First, we note that, pursuant to section 37.0021(d) of the Education Code, the Commissioner of Education is required to "adopt procedures for the use of restraint and time-out by a school district employee . . . in the case of a student receiving special education services." Tex. Educ. Code Ann. § 37.0021(d) (Vernon Supp. 2002). Based on that statutory authorization, the Commissioner, on December 21, 2001, proposed an addition to the Texas Administrative Code, which is to be codified at title 19 of the Texas Administrative Code, section 89.1053. See 26 Tex. Reg. 10474 (2002). That rule has not yet been adopted and is, accordingly, not yet in effect, but is included here for your guidance when, as, and if it is adopted. Under that proposed rule, school employees may use restraint on special education students only in an emergency. See id. (to be codified at 19 Tex. Admin. Code § 89.1053(c)). "Restraint," for the purposes of the rule, "means the use of physical force or a mechanical device to restrict the free movement of all or a portion of the student's body." Id. (to be codified at 19 Tex. Admin. Code § 89.1053(b)(2)). "Emergency" means:
a situation in which a student's behavior poses a threat of:
(A) imminent, serious physical harm to the student or others; or
(B) imminent, serious property destruction that would constitute a felony under Texas Penal Code § 28.03.
Id. (to be codified at 19 Tex. Admin. Code § 89.1053(b)). For the purposes of section 28.03 of the Penal Code, with some limited exceptions, destruction of property constitutes a felony only if the pecuniary loss involved is equal to or greater than $1,500. See Tex. Pen. Code Ann. § 28.03(b)(4) (Vernon Supp. 2002). In the event of the proposed rule's adoption, the Arlington school district should consider its restraint policy in light of the rule.
Physical restraint must, under the proposed rule, "be limited to the use of such reasonable force as is necessary to address the emergency." 26 Tex. Reg. 10474 (2001) (to be codified at 19 Tex. Admin. Code § 89.1053(c)(1)). When the emergency ceases to exist, it must be discontinued. Id. (to be codified 19 Tex. Admin. Code § 89.1053(c)(2)). It must be implemented "in such a way as to protect the health and safety of the student," and must not "deprive the student of basic human necessities." Id. (to be codified at 19 Tex. Admin. Code § 89.1053(c)(3), (4)).
The imposition of restraint on special education students must be consistent with the rules of the Commissioner of Education promulgated under section 37.0021, once those rules are formally adopted. See Tex. Educ. Code Ann. § 37.0021(d) (Vernon Supp. 2002). Further, one must consider the possible implications of the Federal Individuals with Disabilities Education Act ("IDEA"). See 20 U.S.C. §§ 1400-1462 (1994 & Supp. I 1995 - Supp. V 1999). Pursuant to the IDEA, students with disabilities have an "individualized education program" ("IEP"), a written statement that includes, among other things, a statement of the student's level of educational performance, a statement of "measurable annual goals," a statement of the services provided to the student, an explanation of the extent to which the student will not participate in regular classes, and a statement of what modifications in the administration of assessments of achievement may be necessary for the student to participate. See id. § 1414. In some instances, an IEP includes a "behavioral intervention plan," which, as we are informed by the general counsel of the Texas Education Agency, may "address specific disciplinary techniques that may or may not be used."(2) Any such behavioral intervention plan would have to be taken into account in dealing with a particular student.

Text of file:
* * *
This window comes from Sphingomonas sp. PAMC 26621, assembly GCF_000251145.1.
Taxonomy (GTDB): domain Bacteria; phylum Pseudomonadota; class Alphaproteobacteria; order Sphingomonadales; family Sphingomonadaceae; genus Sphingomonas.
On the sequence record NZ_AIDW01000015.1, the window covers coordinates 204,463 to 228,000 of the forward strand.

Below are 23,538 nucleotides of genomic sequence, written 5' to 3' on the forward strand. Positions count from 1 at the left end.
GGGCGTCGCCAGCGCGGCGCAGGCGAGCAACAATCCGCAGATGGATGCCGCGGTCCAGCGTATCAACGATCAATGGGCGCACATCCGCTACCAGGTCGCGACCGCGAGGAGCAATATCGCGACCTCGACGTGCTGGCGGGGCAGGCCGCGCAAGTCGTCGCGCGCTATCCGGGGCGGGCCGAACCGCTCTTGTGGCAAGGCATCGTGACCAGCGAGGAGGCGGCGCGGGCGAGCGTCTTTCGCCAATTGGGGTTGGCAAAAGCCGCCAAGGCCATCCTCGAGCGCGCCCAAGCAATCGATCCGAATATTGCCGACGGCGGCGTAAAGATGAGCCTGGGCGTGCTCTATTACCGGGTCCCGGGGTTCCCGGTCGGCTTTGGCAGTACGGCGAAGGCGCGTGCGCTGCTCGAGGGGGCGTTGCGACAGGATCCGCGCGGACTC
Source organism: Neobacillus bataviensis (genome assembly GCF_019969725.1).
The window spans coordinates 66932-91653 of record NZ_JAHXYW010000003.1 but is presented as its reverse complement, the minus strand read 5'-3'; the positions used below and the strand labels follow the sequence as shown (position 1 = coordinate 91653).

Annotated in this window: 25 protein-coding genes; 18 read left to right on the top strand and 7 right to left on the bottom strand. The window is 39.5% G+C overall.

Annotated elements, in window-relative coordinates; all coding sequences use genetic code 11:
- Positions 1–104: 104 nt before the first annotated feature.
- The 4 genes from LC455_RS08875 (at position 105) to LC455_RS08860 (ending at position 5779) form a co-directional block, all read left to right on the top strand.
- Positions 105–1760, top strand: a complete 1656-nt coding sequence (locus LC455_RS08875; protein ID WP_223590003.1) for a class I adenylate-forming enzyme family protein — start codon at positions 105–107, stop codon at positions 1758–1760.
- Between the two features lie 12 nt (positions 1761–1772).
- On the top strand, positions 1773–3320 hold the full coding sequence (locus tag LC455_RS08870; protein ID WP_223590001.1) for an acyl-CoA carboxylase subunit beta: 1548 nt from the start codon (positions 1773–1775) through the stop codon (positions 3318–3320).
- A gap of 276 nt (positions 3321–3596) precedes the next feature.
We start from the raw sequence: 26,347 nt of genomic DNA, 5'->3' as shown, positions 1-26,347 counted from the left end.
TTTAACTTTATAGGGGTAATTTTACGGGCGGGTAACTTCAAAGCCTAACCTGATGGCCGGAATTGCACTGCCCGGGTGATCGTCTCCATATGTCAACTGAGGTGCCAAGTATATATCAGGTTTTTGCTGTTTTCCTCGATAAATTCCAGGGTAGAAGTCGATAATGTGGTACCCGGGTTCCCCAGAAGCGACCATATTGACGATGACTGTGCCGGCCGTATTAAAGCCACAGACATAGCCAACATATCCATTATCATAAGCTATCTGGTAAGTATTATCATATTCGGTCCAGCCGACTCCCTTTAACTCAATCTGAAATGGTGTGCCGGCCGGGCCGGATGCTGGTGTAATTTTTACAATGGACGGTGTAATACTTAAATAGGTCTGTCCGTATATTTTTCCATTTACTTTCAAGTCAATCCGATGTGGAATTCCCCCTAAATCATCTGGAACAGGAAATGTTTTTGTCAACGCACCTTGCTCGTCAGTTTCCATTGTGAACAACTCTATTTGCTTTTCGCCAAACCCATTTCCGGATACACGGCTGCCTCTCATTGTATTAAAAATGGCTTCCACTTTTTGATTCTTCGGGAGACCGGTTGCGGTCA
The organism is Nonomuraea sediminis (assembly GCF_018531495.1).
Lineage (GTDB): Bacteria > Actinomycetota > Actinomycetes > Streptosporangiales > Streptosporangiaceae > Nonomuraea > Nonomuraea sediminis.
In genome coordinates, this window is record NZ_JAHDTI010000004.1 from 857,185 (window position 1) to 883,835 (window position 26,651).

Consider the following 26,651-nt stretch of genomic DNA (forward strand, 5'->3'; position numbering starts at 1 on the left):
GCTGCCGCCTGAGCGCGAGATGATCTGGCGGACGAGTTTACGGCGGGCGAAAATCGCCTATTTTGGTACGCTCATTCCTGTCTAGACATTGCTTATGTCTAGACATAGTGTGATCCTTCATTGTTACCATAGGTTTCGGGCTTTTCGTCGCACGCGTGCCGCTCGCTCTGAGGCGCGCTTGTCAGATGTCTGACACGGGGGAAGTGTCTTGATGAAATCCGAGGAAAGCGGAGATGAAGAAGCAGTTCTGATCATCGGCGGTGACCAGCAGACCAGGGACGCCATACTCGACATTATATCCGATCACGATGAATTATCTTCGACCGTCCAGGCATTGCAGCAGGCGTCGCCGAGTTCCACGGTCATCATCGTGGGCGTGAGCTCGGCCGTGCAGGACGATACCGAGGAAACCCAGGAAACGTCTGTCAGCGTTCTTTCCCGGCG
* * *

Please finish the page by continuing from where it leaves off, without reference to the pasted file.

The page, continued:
With the caveat that disciplinary matters regarding special education students must be consistent with federal law and with such rules as may be promulgated by the Commissioner of Education under section 37.0021 of the Education Code, the policy statement of the Arlington Independent School District presented to us is generally within the board of trustees' authority to manage the district under Education Code section 11.051(a) and its authority to adopt rules for the safety and welfare of students, employees, and property under Education Code section 37.102.
The policy statement of the Arlington Independent School District regarding corporal punishment and physical restraint is generally within the district's authority to manage the district and to adopt rules for the safety and welfare of students, employees, and property. Disciplinary matters with respect to students receiving special education services in particular instances may implicate rules promulgated by the Commissioner of Education under section 37.0021 of the Texas Education Code, or the Federal Individuals with Disabilities Education Act, 20 U.S.C. §§ 1400-1462 (1994 & Supp. I 1995 - Supp. V 1999).
HOWARD G. BALDWIN, JR.
SUSAN DENMON GUSKY
James E. Tourtelott
1. See Letter from Honorable Kenneth Armbrister, Chair, Committee on Criminal Justice, Texas State Senate, to Susan Denmon Gusky, Chair, Opinion Committee, Office of Attorney General (Oct. 23, 2001) [hereinafter RQ-0459]; Letter and attachments accompanying RQ-0459, from Frank Hill, Hill Gilstrap, Attorneys at Law, to Honorable Chris Harris, Texas State Senate (May 1, 2001) [hereinafter RQ-0459 Attachments] (all documents on file with Opinion Committee).
2. Letter from David A. Anderson, General Counsel, Texas Education Agency, to Susan Denmon Gusky, Chair, Opinion Committee, Office of Attorney General at 2 n.9 (Dec. 4, 2001) (on file with Opinion Committee).